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Aggressive Form of Parkinson's Disease

author image Elle Paula
Elle Paula has a Bachelor of Science in nutrition from Framingham State College and a certificate in holistic nutrition from the American College of Healthcare Sciences. She is also a licensed aesthetician with advanced training in skincare and makeup. She plans to continue on with her education, complete a master's degree program in nutrition and, ultimately, become a registered dietitian.
Aggressive Form of Parkinson's Disease
Doctor looking at elderly female patient's wrist. Photo Credit: Wavebreakmedia Ltd/Lightwavemedia/Getty Images

Parkinson’s disease belongs to a class of diseases called motor system disorders. Motor system disorders are classified by the loss of brain cells that produce the neurotransmitter dopamine. Parkinson’s disease is a progressive condition, which means that it gets worse over time. Aggressive Parkinson’s disease is a form of the disease that causes a rapid deterioration of motor system function.

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Neurotransmitters are chemical messengers that allow the transmission of nerve signals from one neuron to the next over the synapse, which is the space between neurons. Dopamine is a specific neurotransmitter that affects the brain processes that control emotional responses, interpretations of pleasure and pain and movement, according to the University of Texas. Neurons that contain dopamine are located in clusters in a section of the brain called the midbrain. In those with aggressive Parkinson’s disease, this section of the brain is rapidly destroyed and the dopamine-containing neurons die. Because of this, those with aggressive Parkinson’s disease have little to no dopamine in the brain.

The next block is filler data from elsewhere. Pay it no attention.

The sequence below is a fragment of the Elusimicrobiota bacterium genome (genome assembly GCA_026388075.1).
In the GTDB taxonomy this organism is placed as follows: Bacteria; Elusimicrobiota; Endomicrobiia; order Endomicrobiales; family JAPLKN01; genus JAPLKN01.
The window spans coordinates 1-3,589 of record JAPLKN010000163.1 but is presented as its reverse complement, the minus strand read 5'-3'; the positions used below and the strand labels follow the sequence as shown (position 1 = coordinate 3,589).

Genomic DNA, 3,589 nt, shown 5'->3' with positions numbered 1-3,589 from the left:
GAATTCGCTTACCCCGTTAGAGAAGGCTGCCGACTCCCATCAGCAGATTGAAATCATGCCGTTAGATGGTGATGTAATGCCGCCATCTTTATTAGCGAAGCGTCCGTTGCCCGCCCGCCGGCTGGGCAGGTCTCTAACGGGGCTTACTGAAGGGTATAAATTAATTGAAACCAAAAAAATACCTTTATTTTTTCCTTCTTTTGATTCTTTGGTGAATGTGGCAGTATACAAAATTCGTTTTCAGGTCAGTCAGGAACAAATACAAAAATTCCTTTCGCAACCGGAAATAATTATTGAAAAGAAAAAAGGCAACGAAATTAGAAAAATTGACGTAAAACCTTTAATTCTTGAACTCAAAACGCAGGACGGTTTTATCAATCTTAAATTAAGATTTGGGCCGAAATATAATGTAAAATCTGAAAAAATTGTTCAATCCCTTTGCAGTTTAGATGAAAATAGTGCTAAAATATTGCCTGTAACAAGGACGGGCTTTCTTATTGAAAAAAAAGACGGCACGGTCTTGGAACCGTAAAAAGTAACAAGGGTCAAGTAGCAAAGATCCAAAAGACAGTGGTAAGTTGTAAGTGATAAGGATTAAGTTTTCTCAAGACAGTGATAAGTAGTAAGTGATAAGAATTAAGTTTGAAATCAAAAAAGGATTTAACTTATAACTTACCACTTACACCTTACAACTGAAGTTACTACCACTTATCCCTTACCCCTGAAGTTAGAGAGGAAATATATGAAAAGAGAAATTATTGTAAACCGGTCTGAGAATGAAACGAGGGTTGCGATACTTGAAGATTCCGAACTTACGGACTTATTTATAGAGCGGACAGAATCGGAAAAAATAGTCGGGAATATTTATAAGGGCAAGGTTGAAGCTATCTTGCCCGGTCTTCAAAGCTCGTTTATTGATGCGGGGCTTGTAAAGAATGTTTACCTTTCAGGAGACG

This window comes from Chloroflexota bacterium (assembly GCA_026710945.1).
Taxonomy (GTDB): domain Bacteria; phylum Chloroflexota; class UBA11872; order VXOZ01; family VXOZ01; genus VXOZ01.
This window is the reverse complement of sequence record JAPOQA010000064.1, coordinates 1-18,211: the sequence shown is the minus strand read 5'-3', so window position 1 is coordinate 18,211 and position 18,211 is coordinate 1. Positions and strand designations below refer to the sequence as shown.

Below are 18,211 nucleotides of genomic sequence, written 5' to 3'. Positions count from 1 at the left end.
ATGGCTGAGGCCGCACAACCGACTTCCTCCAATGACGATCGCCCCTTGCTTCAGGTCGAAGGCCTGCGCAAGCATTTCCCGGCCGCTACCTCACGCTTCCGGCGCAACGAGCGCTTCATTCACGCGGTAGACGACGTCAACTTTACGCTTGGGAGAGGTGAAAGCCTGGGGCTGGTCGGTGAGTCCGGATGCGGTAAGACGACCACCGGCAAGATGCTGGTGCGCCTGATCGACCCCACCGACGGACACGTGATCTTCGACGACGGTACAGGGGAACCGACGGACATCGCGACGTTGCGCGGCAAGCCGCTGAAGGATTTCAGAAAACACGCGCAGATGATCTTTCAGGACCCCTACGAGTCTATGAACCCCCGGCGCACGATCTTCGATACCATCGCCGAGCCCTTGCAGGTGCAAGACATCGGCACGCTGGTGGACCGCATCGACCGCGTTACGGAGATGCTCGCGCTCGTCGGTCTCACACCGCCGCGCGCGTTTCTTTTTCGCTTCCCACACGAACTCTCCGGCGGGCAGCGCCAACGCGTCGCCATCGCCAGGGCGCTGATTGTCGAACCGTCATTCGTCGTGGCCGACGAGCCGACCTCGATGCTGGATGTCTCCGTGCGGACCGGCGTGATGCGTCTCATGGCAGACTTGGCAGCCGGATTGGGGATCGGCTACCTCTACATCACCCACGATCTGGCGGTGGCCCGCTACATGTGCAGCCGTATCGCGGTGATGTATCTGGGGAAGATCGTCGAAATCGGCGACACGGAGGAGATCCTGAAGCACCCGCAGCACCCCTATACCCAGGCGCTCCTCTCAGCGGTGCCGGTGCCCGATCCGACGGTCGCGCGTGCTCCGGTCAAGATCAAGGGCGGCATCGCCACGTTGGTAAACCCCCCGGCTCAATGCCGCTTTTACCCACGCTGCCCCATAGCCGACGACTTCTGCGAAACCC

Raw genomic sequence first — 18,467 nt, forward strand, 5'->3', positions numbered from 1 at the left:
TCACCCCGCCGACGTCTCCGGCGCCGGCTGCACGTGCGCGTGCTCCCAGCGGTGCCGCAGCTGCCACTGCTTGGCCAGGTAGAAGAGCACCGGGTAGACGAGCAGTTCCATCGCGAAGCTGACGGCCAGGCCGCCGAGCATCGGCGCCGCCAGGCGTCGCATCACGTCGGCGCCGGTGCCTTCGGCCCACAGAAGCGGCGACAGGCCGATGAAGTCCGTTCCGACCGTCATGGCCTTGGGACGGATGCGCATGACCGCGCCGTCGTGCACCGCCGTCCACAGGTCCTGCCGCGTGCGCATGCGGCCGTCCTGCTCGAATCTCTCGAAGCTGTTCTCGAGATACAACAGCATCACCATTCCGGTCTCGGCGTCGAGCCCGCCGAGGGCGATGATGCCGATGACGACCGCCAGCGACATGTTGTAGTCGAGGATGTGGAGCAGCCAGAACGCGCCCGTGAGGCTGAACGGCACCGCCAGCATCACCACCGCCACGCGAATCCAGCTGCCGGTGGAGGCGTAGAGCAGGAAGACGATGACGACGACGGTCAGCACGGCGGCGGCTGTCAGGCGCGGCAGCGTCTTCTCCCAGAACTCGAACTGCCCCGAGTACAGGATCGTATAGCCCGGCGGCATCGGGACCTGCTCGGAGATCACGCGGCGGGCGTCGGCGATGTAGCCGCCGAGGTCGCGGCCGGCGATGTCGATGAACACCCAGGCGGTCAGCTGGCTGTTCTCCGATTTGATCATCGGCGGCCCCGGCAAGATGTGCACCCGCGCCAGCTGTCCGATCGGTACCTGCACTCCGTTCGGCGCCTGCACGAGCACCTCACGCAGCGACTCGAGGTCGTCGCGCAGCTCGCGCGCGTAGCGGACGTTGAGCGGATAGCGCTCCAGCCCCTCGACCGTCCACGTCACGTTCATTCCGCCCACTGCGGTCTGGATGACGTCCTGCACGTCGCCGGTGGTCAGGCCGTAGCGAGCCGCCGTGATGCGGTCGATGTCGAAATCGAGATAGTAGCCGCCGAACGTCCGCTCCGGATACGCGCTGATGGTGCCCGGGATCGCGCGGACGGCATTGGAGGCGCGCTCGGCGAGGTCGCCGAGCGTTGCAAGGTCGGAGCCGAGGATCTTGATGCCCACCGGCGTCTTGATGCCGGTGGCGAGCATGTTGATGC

Parkinson’s disease is believed to develop as a result of a combination of genetic and environmental factors. states that researchers have found specific gene mutations that are identical in patients with Parkinson’s disease. Exposure to certain toxins and viruses is also thought to contribute to the development of Parkinson’s disease.


According to the National Institute of Neurological Disorders and Stroke, the four primary symptoms of Parkinson’s disease are tremors, rigidity, bradykinesia, which is slow movement, and instability. Tremors usually begin as a slight trembling in the hands, arms, legs, jaw and face. Those with aggressive Parkinson’s disease will start with slight trembling that develops into severe shaking. Rigidity is often seen as stiffness in the limbs and the trunk. As aggressive Parkinson’s disease becomes worse, those with the condition often have difficulty walking and talking. Other symptoms include depression, difficulty swallowing, constipation and skin problems.


There is no cure for aggressive Parkinson’s disease, but medications can help control some of the symptoms. Medications used for Parkinson’s disease work by increasing the amount of dopamine produced in the brain. Physical therapy is also used for those with Parkinson’s disease in an attempt to regain and maintain normal movement. In severely aggressive forms of Parkinson’s disease, an electrode may be placed into the brain to control muscle movement.


Parkinson’s disease is a chronic condition, which means that it cannot be cured. Some people with Parkinson’s disease experience only minor disruptions in daily life due to symptoms; however, those with aggressive forms of Parkinson’s disease usually become severely disabled and may require the use of a wheelchair.

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